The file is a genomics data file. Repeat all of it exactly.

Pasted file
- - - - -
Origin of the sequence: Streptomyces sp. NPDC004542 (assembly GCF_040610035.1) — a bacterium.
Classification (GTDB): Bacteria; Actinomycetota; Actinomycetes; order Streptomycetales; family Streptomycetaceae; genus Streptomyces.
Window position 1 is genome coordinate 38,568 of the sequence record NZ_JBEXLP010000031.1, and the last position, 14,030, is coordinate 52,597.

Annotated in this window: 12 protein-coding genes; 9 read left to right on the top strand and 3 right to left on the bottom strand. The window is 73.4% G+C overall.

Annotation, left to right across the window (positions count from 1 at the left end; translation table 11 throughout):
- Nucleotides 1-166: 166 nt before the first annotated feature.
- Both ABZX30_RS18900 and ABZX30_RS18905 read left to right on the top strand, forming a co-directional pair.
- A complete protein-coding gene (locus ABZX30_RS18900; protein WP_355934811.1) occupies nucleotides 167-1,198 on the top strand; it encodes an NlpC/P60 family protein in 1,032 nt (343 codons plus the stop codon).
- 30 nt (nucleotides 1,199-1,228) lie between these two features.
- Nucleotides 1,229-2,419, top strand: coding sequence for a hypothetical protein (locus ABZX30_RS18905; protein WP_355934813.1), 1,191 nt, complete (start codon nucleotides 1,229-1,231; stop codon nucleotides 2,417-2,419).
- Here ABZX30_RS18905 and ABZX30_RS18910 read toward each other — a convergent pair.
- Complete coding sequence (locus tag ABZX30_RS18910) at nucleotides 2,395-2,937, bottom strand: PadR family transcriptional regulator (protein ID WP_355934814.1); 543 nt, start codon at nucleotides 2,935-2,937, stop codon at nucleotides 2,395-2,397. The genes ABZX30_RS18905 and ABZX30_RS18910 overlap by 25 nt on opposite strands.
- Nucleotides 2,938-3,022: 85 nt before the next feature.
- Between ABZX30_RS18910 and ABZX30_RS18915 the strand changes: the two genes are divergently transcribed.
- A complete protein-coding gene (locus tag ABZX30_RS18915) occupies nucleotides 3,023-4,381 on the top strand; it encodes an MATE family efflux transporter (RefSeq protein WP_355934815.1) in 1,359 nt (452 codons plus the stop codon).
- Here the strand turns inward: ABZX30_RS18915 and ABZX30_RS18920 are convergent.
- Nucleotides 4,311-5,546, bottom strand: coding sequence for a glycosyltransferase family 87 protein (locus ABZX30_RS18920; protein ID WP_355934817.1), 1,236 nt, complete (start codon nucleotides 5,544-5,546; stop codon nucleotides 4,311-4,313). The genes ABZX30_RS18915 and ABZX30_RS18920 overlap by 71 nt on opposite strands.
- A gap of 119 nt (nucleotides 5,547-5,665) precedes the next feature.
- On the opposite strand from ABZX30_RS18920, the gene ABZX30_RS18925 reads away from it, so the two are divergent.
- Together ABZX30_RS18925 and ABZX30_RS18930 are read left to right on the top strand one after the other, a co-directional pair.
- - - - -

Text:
Origin of the sequence: Streptomyces sp. NPDC004542 (assembly GCF_040610035.1) — a bacterium.
Classification (GTDB): Bacteria; Actinomycetota; Actinomycetes; order Streptomycetales; family Streptomycetaceae; genus Streptomyces.
Window position 1 is genome coordinate 38,568 of the sequence record NZ_JBEXLP010000031.1, and the last position, 14,030, is coordinate 52,597.

Annotated in this window: 12 protein-coding genes; 9 read left to right on the top strand and 3 right to left on the bottom strand. The window is 73.4% G+C overall.

Annotation, left to right across the window (positions count from 1 at the left end; translation table 11 throughout):
- Nucleotides 1-166: 166 nt before the first annotated feature.
- Both ABZX30_RS18900 and ABZX30_RS18905 read left to right on the top strand, forming a co-directional pair.
- A complete protein-coding gene (locus ABZX30_RS18900; protein WP_355934811.1) occupies nucleotides 167-1,198 on the top strand; it encodes an NlpC/P60 family protein in 1,032 nt (343 codons plus the stop codon).
- 30 nt (nucleotides 1,199-1,228) lie between these two features.
- Nucleotides 1,229-2,419, top strand: coding sequence for a hypothetical protein (locus ABZX30_RS18905; protein WP_355934813.1), 1,191 nt, complete (start codon nucleotides 1,229-1,231; stop codon nucleotides 2,417-2,419).
- Here ABZX30_RS18905 and ABZX30_RS18910 read toward each other — a convergent pair.
- Complete coding sequence (locus tag ABZX30_RS18910) at nucleotides 2,395-2,937, bottom strand: PadR family transcriptional regulator (protein ID WP_355934814.1); 543 nt, start codon at nucleotides 2,935-2,937, stop codon at nucleotides 2,395-2,397. The genes ABZX30_RS18905 and ABZX30_RS18910 overlap by 25 nt on opposite strands.
- Nucleotides 2,938-3,022: 85 nt before the next feature.
- Between ABZX30_RS18910 and ABZX30_RS18915 the strand changes: the two genes are divergently transcribed.
- A complete protein-coding gene (locus tag ABZX30_RS18915) occupies nucleotides 3,023-4,381 on the top strand; it encodes an MATE family efflux transporter (RefSeq protein WP_355934815.1) in 1,359 nt (452 codons plus the stop codon).
- Here the strand turns inward: ABZX30_RS18915 and ABZX30_RS18920 are convergent.
- Nucleotides 4,311-5,546, bottom strand: coding sequence for a glycosyltransferase family 87 protein (locus ABZX30_RS18920; protein ID WP_355934817.1), 1,236 nt, complete (start codon nucleotides 5,544-5,546; stop codon nucleotides 4,311-4,313). The genes ABZX30_RS18915 and ABZX30_RS18920 overlap by 71 nt on opposite strands.
- A gap of 119 nt (nucleotides 5,547-5,665) precedes the next feature.
- On the opposite strand from ABZX30_RS18920, the gene ABZX30_RS18925 reads away from it, so the two are divergent.
- Together ABZX30_RS18925 and ABZX30_RS18930 are read left to right on the top strand one after the other, a co-directional pair.